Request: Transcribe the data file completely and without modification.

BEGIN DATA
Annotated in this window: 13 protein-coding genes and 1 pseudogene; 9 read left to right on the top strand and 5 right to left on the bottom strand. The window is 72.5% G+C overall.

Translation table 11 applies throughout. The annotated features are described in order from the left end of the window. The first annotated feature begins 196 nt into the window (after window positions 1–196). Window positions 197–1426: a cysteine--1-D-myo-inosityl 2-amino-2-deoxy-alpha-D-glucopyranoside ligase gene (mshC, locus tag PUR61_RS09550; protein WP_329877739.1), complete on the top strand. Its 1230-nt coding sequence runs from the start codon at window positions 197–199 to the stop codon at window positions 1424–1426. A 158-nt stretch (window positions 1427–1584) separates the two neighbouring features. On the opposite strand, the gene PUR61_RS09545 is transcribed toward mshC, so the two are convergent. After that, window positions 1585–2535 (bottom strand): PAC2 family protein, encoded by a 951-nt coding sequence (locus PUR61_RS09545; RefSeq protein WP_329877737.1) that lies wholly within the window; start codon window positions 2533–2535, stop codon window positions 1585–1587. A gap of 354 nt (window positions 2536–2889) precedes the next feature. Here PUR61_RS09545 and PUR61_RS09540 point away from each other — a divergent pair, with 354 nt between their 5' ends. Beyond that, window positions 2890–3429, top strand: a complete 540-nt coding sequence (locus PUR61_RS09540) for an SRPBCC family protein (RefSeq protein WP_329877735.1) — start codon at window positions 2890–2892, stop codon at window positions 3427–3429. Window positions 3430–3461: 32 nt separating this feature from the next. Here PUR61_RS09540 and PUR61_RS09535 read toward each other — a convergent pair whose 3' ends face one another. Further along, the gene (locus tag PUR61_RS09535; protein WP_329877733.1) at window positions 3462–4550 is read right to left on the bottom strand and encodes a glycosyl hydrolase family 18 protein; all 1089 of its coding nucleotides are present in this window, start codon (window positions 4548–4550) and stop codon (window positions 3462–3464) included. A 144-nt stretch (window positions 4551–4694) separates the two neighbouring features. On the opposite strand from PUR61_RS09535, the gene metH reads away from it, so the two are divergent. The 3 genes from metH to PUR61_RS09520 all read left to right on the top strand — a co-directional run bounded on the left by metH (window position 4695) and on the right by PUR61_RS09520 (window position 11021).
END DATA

Annotated in this window: 13 protein-coding genes and 1 pseudogene; 9 read left to right on the top strand and 5 right to left on the bottom strand. The window is 72.5% G+C overall.

Translation table 11 applies throughout. The annotated features are described in order from the left end of the window. The first annotated feature begins 196 nt into the window (after window positions 1–196). Window positions 197–1426: a cysteine--1-D-myo-inosityl 2-amino-2-deoxy-alpha-D-glucopyranoside ligase gene (mshC, locus tag PUR61_RS09550; protein WP_329877739.1), complete on the top strand. Its 1230-nt coding sequence runs from the start codon at window positions 197–199 to the stop codon at window positions 1424–1426. A 158-nt stretch (window positions 1427–1584) separates the two neighbouring features. On the opposite strand, the gene PUR61_RS09545 is transcribed toward mshC, so the two are convergent. After that, window positions 1585–2535 (bottom strand): PAC2 family protein, encoded by a 951-nt coding sequence (locus PUR61_RS09545; RefSeq protein WP_329877737.1) that lies wholly within the window; start codon window positions 2533–2535, stop codon window positions 1585–1587. A gap of 354 nt (window positions 2536–2889) precedes the next feature. Here PUR61_RS09545 and PUR61_RS09540 point away from each other — a divergent pair, with 354 nt between their 5' ends. Beyond that, window positions 2890–3429, top strand: a complete 540-nt coding sequence (locus PUR61_RS09540) for an SRPBCC family protein (RefSeq protein WP_329877735.1) — start codon at window positions 2890–2892, stop codon at window positions 3427–3429. Window positions 3430–3461: 32 nt separating this feature from the next. Here PUR61_RS09540 and PUR61_RS09535 read toward each other — a convergent pair whose 3' ends face one another. Further along, the gene (locus tag PUR61_RS09535; protein WP_329877733.1) at window positions 3462–4550 is read right to left on the bottom strand and encodes a glycosyl hydrolase family 18 protein; all 1089 of its coding nucleotides are present in this window, start codon (window positions 4548–4550) and stop codon (window positions 3462–3464) included. A 144-nt stretch (window positions 4551–4694) separates the two neighbouring features. On the opposite strand from PUR61_RS09535, the gene metH reads away from it, so the two are divergent. The 3 genes from metH to PUR61_RS09520 all read left to right on the top strand — a co-directional run bounded on the left by metH (window position 4695) and on the right by PUR61_RS09520 (window position 11021).